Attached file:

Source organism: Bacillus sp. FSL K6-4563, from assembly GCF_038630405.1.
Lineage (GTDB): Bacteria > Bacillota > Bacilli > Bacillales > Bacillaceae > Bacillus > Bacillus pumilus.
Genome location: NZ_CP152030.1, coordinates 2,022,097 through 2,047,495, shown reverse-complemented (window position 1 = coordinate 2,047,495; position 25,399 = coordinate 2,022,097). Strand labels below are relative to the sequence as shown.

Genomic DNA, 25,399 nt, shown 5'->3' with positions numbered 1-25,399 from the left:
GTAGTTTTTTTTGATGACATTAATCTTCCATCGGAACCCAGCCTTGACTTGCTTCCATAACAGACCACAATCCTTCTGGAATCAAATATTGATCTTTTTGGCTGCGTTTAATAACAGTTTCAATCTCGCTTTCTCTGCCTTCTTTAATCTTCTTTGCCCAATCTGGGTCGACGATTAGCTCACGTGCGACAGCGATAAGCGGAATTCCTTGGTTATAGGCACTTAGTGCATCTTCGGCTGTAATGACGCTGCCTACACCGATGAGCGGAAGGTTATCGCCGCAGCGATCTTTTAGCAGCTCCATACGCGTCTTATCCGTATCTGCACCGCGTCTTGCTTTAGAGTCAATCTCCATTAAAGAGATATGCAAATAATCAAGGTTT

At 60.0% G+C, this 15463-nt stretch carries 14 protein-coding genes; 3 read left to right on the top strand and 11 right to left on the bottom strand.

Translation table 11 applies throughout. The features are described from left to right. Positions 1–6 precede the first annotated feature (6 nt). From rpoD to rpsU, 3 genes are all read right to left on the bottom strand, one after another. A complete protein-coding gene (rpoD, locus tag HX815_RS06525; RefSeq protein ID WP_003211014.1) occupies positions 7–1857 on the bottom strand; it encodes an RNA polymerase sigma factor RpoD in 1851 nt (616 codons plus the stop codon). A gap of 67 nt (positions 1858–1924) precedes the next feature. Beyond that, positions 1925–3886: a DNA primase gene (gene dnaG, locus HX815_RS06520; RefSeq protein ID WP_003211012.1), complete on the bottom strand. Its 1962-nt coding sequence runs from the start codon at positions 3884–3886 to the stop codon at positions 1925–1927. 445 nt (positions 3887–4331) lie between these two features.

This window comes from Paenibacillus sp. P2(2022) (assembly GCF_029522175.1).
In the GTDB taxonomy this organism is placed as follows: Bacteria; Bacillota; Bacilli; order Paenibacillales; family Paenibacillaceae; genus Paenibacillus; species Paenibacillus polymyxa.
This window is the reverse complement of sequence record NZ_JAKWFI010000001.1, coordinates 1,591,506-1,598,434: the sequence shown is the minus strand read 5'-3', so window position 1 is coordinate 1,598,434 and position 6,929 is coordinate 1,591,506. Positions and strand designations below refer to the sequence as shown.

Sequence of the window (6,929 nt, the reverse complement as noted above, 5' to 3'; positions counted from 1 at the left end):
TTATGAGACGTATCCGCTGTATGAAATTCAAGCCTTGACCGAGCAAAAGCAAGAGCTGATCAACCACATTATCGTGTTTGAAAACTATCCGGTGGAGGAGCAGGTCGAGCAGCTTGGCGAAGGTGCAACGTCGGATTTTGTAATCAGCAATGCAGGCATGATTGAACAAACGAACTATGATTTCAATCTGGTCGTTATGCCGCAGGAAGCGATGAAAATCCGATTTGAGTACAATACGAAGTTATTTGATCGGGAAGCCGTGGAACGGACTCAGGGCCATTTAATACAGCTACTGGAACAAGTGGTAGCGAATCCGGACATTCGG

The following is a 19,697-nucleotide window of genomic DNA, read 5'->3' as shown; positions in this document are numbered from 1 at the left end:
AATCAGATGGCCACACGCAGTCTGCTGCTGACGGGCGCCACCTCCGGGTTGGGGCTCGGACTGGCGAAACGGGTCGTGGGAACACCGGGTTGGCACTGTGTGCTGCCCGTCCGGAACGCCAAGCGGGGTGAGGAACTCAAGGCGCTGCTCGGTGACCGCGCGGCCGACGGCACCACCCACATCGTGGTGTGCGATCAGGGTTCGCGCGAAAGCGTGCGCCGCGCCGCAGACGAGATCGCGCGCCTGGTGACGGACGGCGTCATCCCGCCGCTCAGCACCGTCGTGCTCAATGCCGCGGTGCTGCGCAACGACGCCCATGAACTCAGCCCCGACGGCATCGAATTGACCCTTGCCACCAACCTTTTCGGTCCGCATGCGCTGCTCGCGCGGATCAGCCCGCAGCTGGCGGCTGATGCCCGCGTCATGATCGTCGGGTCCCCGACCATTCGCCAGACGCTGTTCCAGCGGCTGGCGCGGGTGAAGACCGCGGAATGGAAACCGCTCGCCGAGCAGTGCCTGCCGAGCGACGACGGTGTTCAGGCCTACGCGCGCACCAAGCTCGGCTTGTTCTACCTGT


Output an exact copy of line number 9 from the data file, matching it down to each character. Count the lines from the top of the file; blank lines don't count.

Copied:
In the GTDB taxonomy this organism is placed as follows: Bacteria; Bacillota; Bacilli; order Paenibacillales; family Paenibacillaceae; genus Paenibacillus; species Paenibacillus polymyxa.